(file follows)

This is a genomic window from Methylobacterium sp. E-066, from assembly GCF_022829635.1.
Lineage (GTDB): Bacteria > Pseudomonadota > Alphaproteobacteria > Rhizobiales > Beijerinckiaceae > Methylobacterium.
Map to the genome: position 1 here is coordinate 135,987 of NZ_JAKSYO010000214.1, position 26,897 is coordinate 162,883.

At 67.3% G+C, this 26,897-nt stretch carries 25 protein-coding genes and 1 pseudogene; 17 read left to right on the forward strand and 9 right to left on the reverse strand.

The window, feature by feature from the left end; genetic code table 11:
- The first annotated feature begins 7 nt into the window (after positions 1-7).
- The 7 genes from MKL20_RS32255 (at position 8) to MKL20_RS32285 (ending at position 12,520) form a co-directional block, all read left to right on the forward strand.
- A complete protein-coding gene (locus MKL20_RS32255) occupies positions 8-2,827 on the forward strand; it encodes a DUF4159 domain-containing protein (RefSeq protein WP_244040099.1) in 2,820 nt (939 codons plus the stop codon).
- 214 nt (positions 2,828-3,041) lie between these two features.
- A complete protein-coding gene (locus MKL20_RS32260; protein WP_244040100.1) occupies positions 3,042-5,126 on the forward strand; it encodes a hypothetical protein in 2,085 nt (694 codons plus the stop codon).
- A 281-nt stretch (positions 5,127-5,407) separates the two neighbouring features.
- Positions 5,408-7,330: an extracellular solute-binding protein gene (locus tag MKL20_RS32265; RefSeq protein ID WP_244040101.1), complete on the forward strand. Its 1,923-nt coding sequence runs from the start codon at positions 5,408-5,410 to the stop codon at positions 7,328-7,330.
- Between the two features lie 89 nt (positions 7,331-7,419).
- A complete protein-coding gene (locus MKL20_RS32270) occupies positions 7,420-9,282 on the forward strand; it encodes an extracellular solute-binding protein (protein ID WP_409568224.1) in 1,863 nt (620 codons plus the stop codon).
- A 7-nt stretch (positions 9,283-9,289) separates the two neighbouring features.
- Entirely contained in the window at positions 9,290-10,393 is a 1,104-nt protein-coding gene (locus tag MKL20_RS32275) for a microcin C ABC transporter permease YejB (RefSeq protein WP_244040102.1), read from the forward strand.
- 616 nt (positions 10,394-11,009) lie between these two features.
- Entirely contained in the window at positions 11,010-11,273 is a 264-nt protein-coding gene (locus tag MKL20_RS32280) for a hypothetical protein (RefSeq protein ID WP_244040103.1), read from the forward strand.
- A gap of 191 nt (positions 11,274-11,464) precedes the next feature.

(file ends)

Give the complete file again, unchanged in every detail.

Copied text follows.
This is a genomic window from Methylobacterium sp. E-066, from assembly GCF_022829635.1.
Lineage (GTDB): Bacteria > Pseudomonadota > Alphaproteobacteria > Rhizobiales > Beijerinckiaceae > Methylobacterium.
Map to the genome: position 1 here is coordinate 135,987 of NZ_JAKSYO010000214.1, position 26,897 is coordinate 162,883.

At 67.3% G+C, this 26,897-nt stretch carries 25 protein-coding genes and 1 pseudogene; 17 read left to right on the forward strand and 9 right to left on the reverse strand.

The window, feature by feature from the left end; genetic code table 11:
- The first annotated feature begins 7 nt into the window (after positions 1-7).
- The 7 genes from MKL20_RS32255 (at position 8) to MKL20_RS32285 (ending at position 12,520) form a co-directional block, all read left to right on the forward strand.
- A complete protein-coding gene (locus MKL20_RS32255) occupies positions 8-2,827 on the forward strand; it encodes a DUF4159 domain-containing protein (RefSeq protein WP_244040099.1) in 2,820 nt (939 codons plus the stop codon).
- 214 nt (positions 2,828-3,041) lie between these two features.
- A complete protein-coding gene (locus MKL20_RS32260; protein WP_244040100.1) occupies positions 3,042-5,126 on the forward strand; it encodes a hypothetical protein in 2,085 nt (694 codons plus the stop codon).
- A 281-nt stretch (positions 5,127-5,407) separates the two neighbouring features.
- Positions 5,408-7,330: an extracellular solute-binding protein gene (locus tag MKL20_RS32265; RefSeq protein ID WP_244040101.1), complete on the forward strand. Its 1,923-nt coding sequence runs from the start codon at positions 5,408-5,410 to the stop codon at positions 7,328-7,330.
- Between the two features lie 89 nt (positions 7,331-7,419).
- A complete protein-coding gene (locus MKL20_RS32270) occupies positions 7,420-9,282 on the forward strand; it encodes an extracellular solute-binding protein (protein ID WP_409568224.1) in 1,863 nt (620 codons plus the stop codon).
- A 7-nt stretch (positions 9,283-9,289) separates the two neighbouring features.
- Entirely contained in the window at positions 9,290-10,393 is a 1,104-nt protein-coding gene (locus tag MKL20_RS32275) for a microcin C ABC transporter permease YejB (RefSeq protein WP_244040102.1), read from the forward strand.
- 616 nt (positions 10,394-11,009) lie between these two features.
- Entirely contained in the window at positions 11,010-11,273 is a 264-nt protein-coding gene (locus tag MKL20_RS32280) for a hypothetical protein (RefSeq protein ID WP_244040103.1), read from the forward strand.
- A gap of 191 nt (positions 11,274-11,464) precedes the next feature.